Mason felt it might have been a mistake to play a good guy in his first American movie, as he later said of “Caught”: “I desperately wanted to get away from the bad guy image, not realizing at the time that if an actor is lucky enough to have a recognizable persona, he should stick to it…to be a successful film star, as distinct from a successful actor, you should settle for an image-just as people like Cary Grant, Clark Gable, Gary Cooper, Humphrey Bogart or James Stewart did-and polish it for all it is worth.” (“The Films of James Mason,” by Clive Hirschhorn, 1975, p. 22.) While I can understand Mason’s point, and I think that in general he is quite correct, it’s lucky for audiences that Mason chose so many different and varied parts, as he truly allowed us to see the full range of his talents.
“Caught” is a very fine movie, and definitely worth seeing if you’re a fan of Barbara Bel Geddes, James Mason, or Robert Ryan. It’s also an interesting film as it presents the audiences with a female protagonist and the rather limited life choices she had at the time. Ophuls’ direction is excellent; there are lots of great camera angles and impressive tracking shots. Personally, I really enjoy technical “tricks” such as long tracking shots, as I think they make movies so much more interesting to watch. Keep your eyes on the great camera angle during the riveting scene in Ohlrig’s mansion when Ryan obsessively ricochets billiard balls around the pool table as Bel Geddes pours her heart out to him.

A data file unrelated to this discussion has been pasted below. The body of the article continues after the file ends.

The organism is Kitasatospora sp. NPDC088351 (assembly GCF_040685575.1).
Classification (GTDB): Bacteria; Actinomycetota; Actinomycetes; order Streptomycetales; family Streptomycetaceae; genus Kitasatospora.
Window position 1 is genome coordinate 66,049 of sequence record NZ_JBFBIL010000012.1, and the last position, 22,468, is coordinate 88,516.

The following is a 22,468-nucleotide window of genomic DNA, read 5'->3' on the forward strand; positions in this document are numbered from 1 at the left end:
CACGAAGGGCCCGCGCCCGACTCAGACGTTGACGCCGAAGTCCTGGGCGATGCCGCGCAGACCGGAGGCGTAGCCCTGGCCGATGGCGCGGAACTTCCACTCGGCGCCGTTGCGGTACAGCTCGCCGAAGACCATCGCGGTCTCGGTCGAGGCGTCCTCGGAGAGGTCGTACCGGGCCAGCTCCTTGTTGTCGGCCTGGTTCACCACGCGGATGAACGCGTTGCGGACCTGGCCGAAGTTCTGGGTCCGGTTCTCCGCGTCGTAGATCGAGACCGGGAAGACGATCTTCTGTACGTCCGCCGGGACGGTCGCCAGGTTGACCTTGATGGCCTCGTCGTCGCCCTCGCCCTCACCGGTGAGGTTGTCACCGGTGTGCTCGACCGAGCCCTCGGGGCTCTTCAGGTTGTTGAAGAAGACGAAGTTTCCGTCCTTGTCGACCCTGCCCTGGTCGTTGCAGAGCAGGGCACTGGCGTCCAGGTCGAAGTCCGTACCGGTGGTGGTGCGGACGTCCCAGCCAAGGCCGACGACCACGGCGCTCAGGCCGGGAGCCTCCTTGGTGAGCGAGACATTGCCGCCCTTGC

I’ll close with the poem that James Mason penned about Ophuls and his love of tracking shots:
A shot that does not call for tracks
Is agony for poor old Max,
Who, separated from his dolly,
Is wrapped in deepest melancholy.
Once, when they took away his crane,
I thought he'd never smile again.